"e;Mark Twain's autobiography is a classic of American letters, to be ranked with the autobiographies of Benjamin Franklin and Henry Adams. . . . It has the marks of greatness in it--style, scope, imagination, laughter, tragedy."e;--From the Introduction by Charles Neider
Mark Twain was a figure larger than life: massive in talent, eruptive in temperament, unpredictable in his actions. He crafted stories of heroism, adventure, tragedy, and comedy that reflected the changing America of the time, and he tells his own story with the same flair he brought to his fiction. Writing this autobiography on his deathbed, Twain vowed to be "e;free and frank and unembarrassed"e; in the recounting of his life and his experiences.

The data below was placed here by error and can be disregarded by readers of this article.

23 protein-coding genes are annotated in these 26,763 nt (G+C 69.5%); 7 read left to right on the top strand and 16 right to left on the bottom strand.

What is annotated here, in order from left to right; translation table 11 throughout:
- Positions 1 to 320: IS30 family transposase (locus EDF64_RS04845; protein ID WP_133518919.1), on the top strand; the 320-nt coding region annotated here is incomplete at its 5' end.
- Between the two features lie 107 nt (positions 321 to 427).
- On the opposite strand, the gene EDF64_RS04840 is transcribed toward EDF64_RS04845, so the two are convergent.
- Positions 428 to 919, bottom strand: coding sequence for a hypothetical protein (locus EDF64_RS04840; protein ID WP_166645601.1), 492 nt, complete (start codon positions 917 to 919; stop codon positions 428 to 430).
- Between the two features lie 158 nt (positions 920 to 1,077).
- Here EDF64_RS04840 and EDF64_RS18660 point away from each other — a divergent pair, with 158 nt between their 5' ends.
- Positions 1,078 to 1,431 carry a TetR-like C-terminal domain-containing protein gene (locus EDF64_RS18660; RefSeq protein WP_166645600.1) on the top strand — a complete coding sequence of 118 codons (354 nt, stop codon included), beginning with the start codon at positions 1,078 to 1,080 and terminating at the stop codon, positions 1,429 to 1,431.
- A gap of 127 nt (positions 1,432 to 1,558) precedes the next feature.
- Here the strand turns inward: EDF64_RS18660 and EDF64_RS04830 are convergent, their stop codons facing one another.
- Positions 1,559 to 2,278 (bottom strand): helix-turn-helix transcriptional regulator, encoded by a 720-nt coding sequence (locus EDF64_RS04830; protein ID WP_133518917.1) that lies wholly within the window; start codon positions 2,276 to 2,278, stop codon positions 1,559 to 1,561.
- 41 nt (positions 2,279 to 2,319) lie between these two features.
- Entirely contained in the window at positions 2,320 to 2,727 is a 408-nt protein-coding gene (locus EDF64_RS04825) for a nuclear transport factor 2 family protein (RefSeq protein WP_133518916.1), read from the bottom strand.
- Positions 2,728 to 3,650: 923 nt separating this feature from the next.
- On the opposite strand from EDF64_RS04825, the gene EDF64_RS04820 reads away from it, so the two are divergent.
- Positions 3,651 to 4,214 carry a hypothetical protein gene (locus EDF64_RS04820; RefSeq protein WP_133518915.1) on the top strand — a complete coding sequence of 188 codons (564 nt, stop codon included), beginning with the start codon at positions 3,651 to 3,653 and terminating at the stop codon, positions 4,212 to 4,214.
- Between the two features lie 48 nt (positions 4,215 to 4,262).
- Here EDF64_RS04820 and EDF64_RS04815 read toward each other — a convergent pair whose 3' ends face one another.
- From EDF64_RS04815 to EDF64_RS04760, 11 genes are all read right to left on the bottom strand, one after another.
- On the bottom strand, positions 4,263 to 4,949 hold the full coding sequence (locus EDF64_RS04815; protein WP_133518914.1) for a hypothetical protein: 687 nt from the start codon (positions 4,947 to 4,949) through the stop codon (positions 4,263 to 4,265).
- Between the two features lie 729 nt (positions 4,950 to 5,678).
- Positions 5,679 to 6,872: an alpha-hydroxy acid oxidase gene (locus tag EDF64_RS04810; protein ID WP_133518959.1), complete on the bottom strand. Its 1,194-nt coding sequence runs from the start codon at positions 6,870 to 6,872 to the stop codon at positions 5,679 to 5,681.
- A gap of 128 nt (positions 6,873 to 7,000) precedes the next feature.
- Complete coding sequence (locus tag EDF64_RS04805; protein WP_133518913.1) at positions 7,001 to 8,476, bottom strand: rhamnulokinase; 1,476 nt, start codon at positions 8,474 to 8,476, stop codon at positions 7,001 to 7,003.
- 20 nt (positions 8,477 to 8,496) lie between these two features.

With an introduction by Charles Neider, and featuring sixteen pages of photographs, this edition was the first to arrange Twain's autobiographical writings in chronological order, and it presents a man who is more than a match for the expanding America of riverboats, gold rushes, and the vast westward movement that provided the material for his beloved novels.